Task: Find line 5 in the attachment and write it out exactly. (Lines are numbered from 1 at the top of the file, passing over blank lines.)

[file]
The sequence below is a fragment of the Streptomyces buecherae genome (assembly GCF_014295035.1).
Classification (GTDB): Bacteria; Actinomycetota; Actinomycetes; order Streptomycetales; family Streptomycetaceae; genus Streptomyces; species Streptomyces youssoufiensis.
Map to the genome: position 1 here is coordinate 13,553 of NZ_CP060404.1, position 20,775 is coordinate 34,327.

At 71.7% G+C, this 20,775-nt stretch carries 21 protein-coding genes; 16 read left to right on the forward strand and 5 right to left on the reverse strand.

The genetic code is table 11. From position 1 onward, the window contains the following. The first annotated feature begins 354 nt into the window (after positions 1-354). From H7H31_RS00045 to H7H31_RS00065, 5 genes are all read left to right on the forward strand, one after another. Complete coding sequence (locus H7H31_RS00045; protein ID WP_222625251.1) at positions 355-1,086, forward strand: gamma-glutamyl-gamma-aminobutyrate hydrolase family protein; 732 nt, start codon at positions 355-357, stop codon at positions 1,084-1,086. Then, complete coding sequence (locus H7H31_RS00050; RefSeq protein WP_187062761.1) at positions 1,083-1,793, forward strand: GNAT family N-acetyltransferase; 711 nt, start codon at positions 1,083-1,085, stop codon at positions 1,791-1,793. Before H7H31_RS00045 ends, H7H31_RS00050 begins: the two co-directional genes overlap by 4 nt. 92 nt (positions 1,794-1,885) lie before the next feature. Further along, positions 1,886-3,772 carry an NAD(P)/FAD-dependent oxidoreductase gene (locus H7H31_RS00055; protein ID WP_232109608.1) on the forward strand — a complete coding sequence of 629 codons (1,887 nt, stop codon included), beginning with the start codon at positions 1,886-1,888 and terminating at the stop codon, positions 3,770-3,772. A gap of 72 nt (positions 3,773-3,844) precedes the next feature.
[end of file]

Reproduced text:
The genetic code is table 11. From position 1 onward, the window contains the following. The first annotated feature begins 354 nt into the window (after positions 1-354). From H7H31_RS00045 to H7H31_RS00065, 5 genes are all read left to right on the forward strand, one after another. Complete coding sequence (locus H7H31_RS00045; protein ID WP_222625251.1) at positions 355-1,086, forward strand: gamma-glutamyl-gamma-aminobutyrate hydrolase family protein; 732 nt, start codon at positions 355-357, stop codon at positions 1,084-1,086. Then, complete coding sequence (locus H7H31_RS00050; RefSeq protein WP_187062761.1) at positions 1,083-1,793, forward strand: GNAT family N-acetyltransferase; 711 nt, start codon at positions 1,083-1,085, stop codon at positions 1,791-1,793. Before H7H31_RS00045 ends, H7H31_RS00050 begins: the two co-directional genes overlap by 4 nt. 92 nt (positions 1,794-1,885) lie before the next feature. Further along, positions 1,886-3,772 carry an NAD(P)/FAD-dependent oxidoreductase gene (locus H7H31_RS00055; protein ID WP_232109608.1) on the forward strand — a complete coding sequence of 629 codons (1,887 nt, stop codon included), beginning with the start codon at positions 1,886-1,888 and terminating at the stop codon, positions 3,770-3,772. A gap of 72 nt (positions 3,773-3,844) precedes the next feature.